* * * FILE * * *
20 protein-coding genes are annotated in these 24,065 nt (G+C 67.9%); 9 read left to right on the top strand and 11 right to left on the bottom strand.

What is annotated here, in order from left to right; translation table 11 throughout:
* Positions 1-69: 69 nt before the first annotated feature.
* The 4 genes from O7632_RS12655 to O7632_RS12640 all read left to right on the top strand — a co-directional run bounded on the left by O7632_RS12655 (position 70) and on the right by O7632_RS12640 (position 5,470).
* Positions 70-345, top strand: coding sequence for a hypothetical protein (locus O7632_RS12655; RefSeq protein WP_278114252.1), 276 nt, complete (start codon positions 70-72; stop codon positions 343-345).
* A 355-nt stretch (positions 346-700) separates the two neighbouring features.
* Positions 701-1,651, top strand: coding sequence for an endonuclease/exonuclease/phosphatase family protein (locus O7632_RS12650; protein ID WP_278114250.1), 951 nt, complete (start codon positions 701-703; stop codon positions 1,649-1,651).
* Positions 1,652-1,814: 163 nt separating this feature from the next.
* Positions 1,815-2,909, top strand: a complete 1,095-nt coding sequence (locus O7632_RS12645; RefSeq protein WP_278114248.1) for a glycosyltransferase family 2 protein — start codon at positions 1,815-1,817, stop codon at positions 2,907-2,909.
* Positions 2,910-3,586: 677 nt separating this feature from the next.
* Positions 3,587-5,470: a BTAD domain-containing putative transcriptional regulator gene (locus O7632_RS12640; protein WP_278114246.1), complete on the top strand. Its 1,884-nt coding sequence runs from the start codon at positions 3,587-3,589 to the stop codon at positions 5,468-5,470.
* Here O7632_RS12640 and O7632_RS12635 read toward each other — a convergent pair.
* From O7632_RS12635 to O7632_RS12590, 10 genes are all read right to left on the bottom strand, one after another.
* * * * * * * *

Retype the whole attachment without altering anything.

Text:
20 protein-coding genes are annotated in these 24,065 nt (G+C 67.9%); 9 read left to right on the top strand and 11 right to left on the bottom strand.

What is annotated here, in order from left to right; translation table 11 throughout:
* Positions 1-69: 69 nt before the first annotated feature.
* The 4 genes from O7632_RS12655 to O7632_RS12640 all read left to right on the top strand — a co-directional run bounded on the left by O7632_RS12655 (position 70) and on the right by O7632_RS12640 (position 5,470).
* Positions 70-345, top strand: coding sequence for a hypothetical protein (locus O7632_RS12655; RefSeq protein WP_278114252.1), 276 nt, complete (start codon positions 70-72; stop codon positions 343-345).
* A 355-nt stretch (positions 346-700) separates the two neighbouring features.
* Positions 701-1,651, top strand: coding sequence for an endonuclease/exonuclease/phosphatase family protein (locus O7632_RS12650; protein ID WP_278114250.1), 951 nt, complete (start codon positions 701-703; stop codon positions 1,649-1,651).
* Positions 1,652-1,814: 163 nt separating this feature from the next.
* Positions 1,815-2,909, top strand: a complete 1,095-nt coding sequence (locus O7632_RS12645; RefSeq protein WP_278114248.1) for a glycosyltransferase family 2 protein — start codon at positions 1,815-1,817, stop codon at positions 2,907-2,909.
* Positions 2,910-3,586: 677 nt separating this feature from the next.
* Positions 3,587-5,470: a BTAD domain-containing putative transcriptional regulator gene (locus O7632_RS12640; protein WP_278114246.1), complete on the top strand. Its 1,884-nt coding sequence runs from the start codon at positions 3,587-3,589 to the stop codon at positions 5,468-5,470.
* Here O7632_RS12640 and O7632_RS12635 read toward each other — a convergent pair.
* From O7632_RS12635 to O7632_RS12590, 10 genes are all read right to left on the bottom strand, one after another.